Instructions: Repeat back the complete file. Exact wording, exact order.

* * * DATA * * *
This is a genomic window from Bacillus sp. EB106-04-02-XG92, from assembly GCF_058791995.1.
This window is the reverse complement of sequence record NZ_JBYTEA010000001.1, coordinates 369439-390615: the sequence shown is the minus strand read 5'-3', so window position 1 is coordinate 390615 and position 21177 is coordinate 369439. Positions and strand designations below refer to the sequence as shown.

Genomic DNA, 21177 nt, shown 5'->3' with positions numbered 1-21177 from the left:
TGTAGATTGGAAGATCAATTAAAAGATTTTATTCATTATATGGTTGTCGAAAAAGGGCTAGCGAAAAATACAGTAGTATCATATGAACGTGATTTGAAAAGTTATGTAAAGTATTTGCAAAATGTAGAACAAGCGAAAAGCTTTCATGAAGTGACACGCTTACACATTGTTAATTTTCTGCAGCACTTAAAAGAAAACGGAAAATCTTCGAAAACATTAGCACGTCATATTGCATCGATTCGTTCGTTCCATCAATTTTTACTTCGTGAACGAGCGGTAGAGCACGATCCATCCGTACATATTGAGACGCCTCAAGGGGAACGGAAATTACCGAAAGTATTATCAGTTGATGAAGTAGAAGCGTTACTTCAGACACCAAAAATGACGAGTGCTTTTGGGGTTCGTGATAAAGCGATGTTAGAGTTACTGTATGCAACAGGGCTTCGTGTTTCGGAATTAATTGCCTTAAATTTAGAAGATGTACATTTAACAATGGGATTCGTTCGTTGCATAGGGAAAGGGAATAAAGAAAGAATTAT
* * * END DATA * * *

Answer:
This is a genomic window from Bacillus sp. EB106-04-02-XG92, from assembly GCF_058791995.1.
This window is the reverse complement of sequence record NZ_JBYTEA010000001.1, coordinates 369439-390615: the sequence shown is the minus strand read 5'-3', so window position 1 is coordinate 390615 and position 21177 is coordinate 369439. Positions and strand designations below refer to the sequence as shown.

Genomic DNA, 21177 nt, shown 5'->3' with positions numbered 1-21177 from the left:
TGTAGATTGGAAGATCAATTAAAAGATTTTATTCATTATATGGTTGTCGAAAAAGGGCTAGCGAAAAATACAGTAGTATCATATGAACGTGATTTGAAAAGTTATGTAAAGTATTTGCAAAATGTAGAACAAGCGAAAAGCTTTCATGAAGTGACACGCTTACACATTGTTAATTTTCTGCAGCACTTAAAAGAAAACGGAAAATCTTCGAAAACATTAGCACGTCATATTGCATCGATTCGTTCGTTCCATCAATTTTTACTTCGTGAACGAGCGGTAGAGCACGATCCATCCGTACATATTGAGACGCCTCAAGGGGAACGGAAATTACCGAAAGTATTATCAGTTGATGAAGTAGAAGCGTTACTTCAGACACCAAAAATGACGAGTGCTTTTGGGGTTCGTGATAAAGCGATGTTAGAGTTACTGTATGCAACAGGGCTTCGTGTTTCGGAATTAATTGCCTTAAATTTAGAAGATGTACATTTAACAATGGGATTCGTTCGTTGCATAGGGAAAGGGAATAAAGAAAGAATTAT